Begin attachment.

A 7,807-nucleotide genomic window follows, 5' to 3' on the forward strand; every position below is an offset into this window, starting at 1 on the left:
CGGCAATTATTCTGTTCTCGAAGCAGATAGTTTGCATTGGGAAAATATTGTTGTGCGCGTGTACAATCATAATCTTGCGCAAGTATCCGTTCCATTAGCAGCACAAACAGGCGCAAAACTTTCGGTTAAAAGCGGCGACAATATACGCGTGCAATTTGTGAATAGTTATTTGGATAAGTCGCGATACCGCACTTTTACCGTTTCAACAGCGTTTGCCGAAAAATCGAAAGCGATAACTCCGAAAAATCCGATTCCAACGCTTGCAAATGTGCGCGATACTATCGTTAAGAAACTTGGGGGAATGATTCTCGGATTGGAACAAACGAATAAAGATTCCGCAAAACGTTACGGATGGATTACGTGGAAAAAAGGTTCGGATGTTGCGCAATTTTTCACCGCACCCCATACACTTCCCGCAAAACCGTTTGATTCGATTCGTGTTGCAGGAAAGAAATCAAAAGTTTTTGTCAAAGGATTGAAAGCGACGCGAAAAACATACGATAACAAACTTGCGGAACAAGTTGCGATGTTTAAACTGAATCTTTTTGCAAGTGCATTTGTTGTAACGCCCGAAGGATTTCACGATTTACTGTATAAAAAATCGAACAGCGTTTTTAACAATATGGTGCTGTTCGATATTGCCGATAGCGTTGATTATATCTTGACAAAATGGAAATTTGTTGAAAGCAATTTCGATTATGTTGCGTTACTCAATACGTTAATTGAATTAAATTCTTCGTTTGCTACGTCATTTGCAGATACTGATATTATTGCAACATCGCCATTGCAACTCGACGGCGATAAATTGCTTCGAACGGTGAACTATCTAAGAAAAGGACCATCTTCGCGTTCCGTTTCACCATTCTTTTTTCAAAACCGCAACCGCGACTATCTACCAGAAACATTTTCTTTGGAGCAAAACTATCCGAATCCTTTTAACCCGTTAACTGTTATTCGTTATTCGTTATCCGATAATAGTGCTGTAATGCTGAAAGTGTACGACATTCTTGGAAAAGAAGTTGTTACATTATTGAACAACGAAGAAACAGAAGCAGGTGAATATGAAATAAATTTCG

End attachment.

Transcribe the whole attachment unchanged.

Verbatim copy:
A 7,807-nucleotide genomic window follows, 5' to 3' on the forward strand; every position below is an offset into this window, starting at 1 on the left:
CGGCAATTATTCTGTTCTCGAAGCAGATAGTTTGCATTGGGAAAATATTGTTGTGCGCGTGTACAATCATAATCTTGCGCAAGTATCCGTTCCATTAGCAGCACAAACAGGCGCAAAACTTTCGGTTAAAAGCGGCGACAATATACGCGTGCAATTTGTGAATAGTTATTTGGATAAGTCGCGATACCGCACTTTTACCGTTTCAACAGCGTTTGCCGAAAAATCGAAAGCGATAACTCCGAAAAATCCGATTCCAACGCTTGCAAATGTGCGCGATACTATCGTTAAGAAACTTGGGGGAATGATTCTCGGATTGGAACAAACGAATAAAGATTCCGCAAAACGTTACGGATGGATTACGTGGAAAAAAGGTTCGGATGTTGCGCAATTTTTCACCGCACCCCATACACTTCCCGCAAAACCGTTTGATTCGATTCGTGTTGCAGGAAAGAAATCAAAAGTTTTTGTCAAAGGATTGAAAGCGACGCGAAAAACATACGATAACAAACTTGCGGAACAAGTTGCGATGTTTAAACTGAATCTTTTTGCAAGTGCATTTGTTGTAACGCCCGAAGGATTTCACGATTTACTGTATAAAAAATCGAACAGCGTTTTTAACAATATGGTGCTGTTCGATATTGCCGATAGCGTTGATTATATCTTGACAAAATGGAAATTTGTTGAAAGCAATTTCGATTATGTTGCGTTACTCAATACGTTAATTGAATTAAATTCTTCGTTTGCTACGTCATTTGCAGATACTGATATTATTGCAACATCGCCATTGCAACTCGACGGCGATAAATTGCTTCGAACGGTGAACTATCTAAGAAAAGGACCATCTTCGCGTTCCGTTTCACCATTCTTTTTTCAAAACCGCAACCGCGACTATCTACCAGAAACATTTTCTTTGGAGCAAAACTATCCGAATCCTTTTAACCCGTTAACTGTTATTCGTTATTCGTTATCCGATAATAGTGCTGTAATGCTGAAAGTGTACGACATTCTTGGAAAAGAAGTTGTTACATTATTGAACAACGAAGAAACAGAAGCAGGTGAATATGAAATAAATTTCG